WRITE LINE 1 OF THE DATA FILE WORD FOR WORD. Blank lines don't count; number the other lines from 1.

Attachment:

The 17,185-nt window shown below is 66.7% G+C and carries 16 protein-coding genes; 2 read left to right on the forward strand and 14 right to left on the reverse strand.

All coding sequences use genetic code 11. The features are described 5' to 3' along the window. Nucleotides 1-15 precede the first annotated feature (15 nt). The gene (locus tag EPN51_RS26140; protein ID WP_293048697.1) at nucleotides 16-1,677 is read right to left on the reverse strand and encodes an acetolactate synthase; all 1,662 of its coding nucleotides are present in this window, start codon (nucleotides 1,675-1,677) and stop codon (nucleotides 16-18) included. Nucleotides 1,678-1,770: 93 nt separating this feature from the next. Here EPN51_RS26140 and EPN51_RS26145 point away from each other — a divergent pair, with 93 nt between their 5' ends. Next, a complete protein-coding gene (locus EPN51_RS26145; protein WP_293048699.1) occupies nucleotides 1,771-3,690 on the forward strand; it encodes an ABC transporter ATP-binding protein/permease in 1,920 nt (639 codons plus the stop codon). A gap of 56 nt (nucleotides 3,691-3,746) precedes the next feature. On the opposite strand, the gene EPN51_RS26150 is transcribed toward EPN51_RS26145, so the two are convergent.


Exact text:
The 17,185-nt window shown below is 66.7% G+C and carries 16 protein-coding genes; 2 read left to right on the forward strand and 14 right to left on the reverse strand.